This past weekend I made a road trip to the Serpent Mound in Adams County, Ohio. I had never been there and I was hoping to catch the end of the fall color. I think I was a week or two too late but it was interesting nevertheless.
"Atop a plateau overlooking the Brush Creek Valley, Serpent Mound is the largest and finest serpent effigy in the United States. Nearly a quarter of a mile long, Serpent Mound apparently represents an uncoiling serpent."
The site, northwest of Locust Grove and about an hour and forty-five minutes, due east of Cincinnati, is a National Historic Landmark as well as a State Memorial operated by the Ohio Historical Society. There is a small museum usually open on the weekends from Memorial Day to Labor Day. I think it was supposed to cost $7 to park but no one was there to take my money.
Geologically, the site is also supposed to be of interest. It sits on part of a rock formation called either a cryptovolcanic or crytoexplosive structure, depending on which account you read. Basically there are a series of concentric ridges formed by either a striking meteorite or ancient volcanic upheaval and the mound was formed on one of these ridges. ODNR released a report in 2003 that concludes it was a meteor that struck the site and created the resulting geological formations in the area.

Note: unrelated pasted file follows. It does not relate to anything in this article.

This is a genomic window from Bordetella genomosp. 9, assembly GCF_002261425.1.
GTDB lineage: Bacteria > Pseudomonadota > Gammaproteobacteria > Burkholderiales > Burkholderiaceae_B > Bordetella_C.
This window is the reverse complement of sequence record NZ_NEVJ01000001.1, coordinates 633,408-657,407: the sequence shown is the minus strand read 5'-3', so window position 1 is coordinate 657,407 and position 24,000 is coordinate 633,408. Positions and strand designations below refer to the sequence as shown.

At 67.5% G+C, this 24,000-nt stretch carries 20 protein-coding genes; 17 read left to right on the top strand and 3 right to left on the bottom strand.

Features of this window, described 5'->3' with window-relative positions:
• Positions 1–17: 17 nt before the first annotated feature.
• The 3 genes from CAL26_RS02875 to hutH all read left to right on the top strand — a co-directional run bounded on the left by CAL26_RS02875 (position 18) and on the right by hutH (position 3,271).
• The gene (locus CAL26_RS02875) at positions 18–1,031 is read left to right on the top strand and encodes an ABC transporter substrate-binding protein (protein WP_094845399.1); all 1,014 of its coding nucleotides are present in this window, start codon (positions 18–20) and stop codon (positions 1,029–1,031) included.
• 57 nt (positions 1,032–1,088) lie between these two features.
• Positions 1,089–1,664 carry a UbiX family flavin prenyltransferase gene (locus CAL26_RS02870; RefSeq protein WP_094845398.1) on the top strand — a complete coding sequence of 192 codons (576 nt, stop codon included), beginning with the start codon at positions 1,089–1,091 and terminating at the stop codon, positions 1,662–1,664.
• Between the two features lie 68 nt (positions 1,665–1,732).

Yes, probably interesting only to me.
Sorry but it was overcast all day . . .
Author's Note: Baedeker was a German-based travel guide begun in 1827 by Karl Baedeker. These comprehensive guides were hugely popular in Europe, the United States, and throughout the British Empire. I have adopted the moniker for all my travel pieces beyond Cincinnati. Given its German history and stately influence, I thought it fitting for the Queen City.